Raquel: I think there were a couple of think pieces around the release in regards to the depiction of Judaism; it’s definitely not so realistic from what I’ve gathered, but I think the dramatics of it flow with the dramatics through the rest of the show, like there’s a lot of that, loud, eccentric New York air that harkens back both to Gilmore Girls for me as well as other beloved New York shows like Seinfeld and Will & Grace.
Olivia: Exactly, it very much reminds me of the old New York mannerisms I see in my own family.
A Hulu Original Comedy from Lorne Michaels and Elizabeth Banks, Shrill stars Aidy Bryant (Saturday Night Live) as Annie, a fat young woman who wants to change her life — but not her body. An aspiring journalist, Annie is trying to start her career while juggling bad boyfriends, a sick parent, and a perfectionist boss. Based on the eponymous bestselling memoir by Lindy West
Olivia: I was so excited for Shrill and wanted to love it so much, but I just…
Raquel: OKAY. I so wanted to relate to Annie throughout the entirety of Shrill! But it just wasn’t happening. Of course, I was excited to see a show tackling the major, unspoken issues of being a fat person in the world, but in that way, Shrill fell flat for me. So much of Annie’s struggle felt too precious, too personal to her in ways that rang more like a spoiled child unhappy when not getting her way, and not a grown woman making her way in the world. For example, in arguing with her mother over diet multiple times throughout the season, Annie doesn’t follow logical discourse, or even try to tell her mother she accepts herself and her weight, but instead turns the argument around, claiming her mother as a bully and running to the solace of her father, the parent who coddles her.
Similarly, when arguing with her boss, instead of respecting his authority as an editor, she latches onto the belief that he is fat-shaming her, and posts work he doesn’t approve of to their publication. I feel like in the real world, an entry level associate taking authoritative business action without consultation would get fired? But not Annie! And of course, when her boss takes action she is once again the victim of his bullying, and resorts, yet again, to lashing out. As the season progressed, I rooted more and more for Annie’s roommate and work friends, who kindly supported but were unafraid to call out her behavior, and to be honest, I would watch the crap out of a show about any of them instead.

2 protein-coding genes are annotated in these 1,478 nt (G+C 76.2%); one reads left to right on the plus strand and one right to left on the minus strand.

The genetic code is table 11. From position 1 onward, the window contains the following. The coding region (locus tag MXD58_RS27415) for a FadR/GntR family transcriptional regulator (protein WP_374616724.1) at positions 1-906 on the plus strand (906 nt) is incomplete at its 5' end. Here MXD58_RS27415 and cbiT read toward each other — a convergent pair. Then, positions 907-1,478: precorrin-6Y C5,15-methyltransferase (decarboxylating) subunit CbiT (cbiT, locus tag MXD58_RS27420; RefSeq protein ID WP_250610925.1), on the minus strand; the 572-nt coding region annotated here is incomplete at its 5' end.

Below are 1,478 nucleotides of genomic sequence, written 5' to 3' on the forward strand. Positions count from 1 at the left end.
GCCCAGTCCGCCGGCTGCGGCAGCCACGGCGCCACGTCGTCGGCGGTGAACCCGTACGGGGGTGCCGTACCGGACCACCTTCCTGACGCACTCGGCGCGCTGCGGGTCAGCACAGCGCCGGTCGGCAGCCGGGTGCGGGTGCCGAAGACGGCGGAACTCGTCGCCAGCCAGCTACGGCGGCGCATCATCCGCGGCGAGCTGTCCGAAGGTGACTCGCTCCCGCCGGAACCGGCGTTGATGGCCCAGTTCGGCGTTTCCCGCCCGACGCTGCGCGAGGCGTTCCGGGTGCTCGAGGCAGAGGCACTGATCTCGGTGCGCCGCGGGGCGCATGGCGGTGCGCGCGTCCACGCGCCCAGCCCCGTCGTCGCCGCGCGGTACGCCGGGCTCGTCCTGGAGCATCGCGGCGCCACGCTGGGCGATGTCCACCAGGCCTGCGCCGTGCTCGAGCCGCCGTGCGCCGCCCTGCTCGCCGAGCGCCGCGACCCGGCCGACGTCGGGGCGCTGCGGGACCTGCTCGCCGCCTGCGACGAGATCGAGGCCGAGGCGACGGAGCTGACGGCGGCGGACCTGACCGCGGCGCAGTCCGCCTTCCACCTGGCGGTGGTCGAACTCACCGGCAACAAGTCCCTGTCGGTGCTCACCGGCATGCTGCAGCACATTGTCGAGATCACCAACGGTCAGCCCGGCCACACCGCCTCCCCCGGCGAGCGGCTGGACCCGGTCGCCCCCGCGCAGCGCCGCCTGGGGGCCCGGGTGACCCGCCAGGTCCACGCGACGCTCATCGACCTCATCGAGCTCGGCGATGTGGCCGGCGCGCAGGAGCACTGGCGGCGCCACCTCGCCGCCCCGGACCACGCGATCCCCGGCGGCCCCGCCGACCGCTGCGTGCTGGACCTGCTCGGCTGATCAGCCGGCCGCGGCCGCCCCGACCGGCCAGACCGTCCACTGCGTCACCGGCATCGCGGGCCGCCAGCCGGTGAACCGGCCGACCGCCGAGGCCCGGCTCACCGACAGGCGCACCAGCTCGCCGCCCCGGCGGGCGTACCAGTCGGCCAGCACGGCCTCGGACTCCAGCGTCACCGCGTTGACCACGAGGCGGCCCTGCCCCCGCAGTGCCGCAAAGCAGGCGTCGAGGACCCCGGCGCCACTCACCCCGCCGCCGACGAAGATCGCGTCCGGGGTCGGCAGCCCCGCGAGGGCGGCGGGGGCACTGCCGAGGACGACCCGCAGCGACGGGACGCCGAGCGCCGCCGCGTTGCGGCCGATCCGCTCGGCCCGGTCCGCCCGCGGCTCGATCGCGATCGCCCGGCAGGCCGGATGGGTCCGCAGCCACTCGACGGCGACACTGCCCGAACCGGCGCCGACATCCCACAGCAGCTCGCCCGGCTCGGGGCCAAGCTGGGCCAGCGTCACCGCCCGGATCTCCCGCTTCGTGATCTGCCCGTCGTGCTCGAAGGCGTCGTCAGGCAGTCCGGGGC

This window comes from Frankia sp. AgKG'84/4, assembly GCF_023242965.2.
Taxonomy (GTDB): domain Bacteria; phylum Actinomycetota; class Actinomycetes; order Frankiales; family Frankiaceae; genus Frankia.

But my biggest problem with Shrill is that the very best of it is contained within the span of its two minute trailer. Episode 4, “Pool” was shown in teasers as a major plot device but in the end was presented so late in the season that I was already exasperated by the time it came around. And I DID love “Pool,” but perhaps even more telling is that unlike the rest of the season, this episode was written by the genius queer black writer Samantha Irby. I don’t know what it says that a show based on a white woman’s life and promoted as the product of two other white women dangles the work of a WOC to lure viewers in (actually I probably do), but I mainly beg that the success of that episode inspires the producers to hire Irby and other fat woman writers of color to write more episodes next season in hopes of making the show more relatable to all women, and not just the Annie’s of the world.
Lauren: I’m sad you didn't like it, I’ve heard such good things!
Raquel: I had very similar vibes with Girls where I enjoyed everything but the main character and find it kind of ironic that in both cases the actresses playing the main character were also writers on the show?
Olivia: Yeah like I didn’t DISLIKE it, but I didn’t like it and really disliked the character.
BONUS, A couple of other things we’re streaming!
— Olivia has finally jumped aboard the Schitt’s Creek train and Raquel is ecstatic that her Alexis and David Rose references are finally making sense.
— Raquel spent a recent sleepless night bingeing the entirety of new Netflix Original Bonding, a quirky comedy (similar New York vibes if you’re missing Russian Doll!) about grad student turned dominatrix Tiff and her best friend/bodyguard Pete.
— The Chilling Adventures of Sabrina is back and we are all prepping our flying broomsticks and morning wardrobe dance playlists.
— Lauren binged Fleabag over the course of two days and Phoebe Waller Bridge is by far the most talented writer/showrunner out there right now (if you want something darker, she’s the brains behind Killing Eve, the absolute best show ever).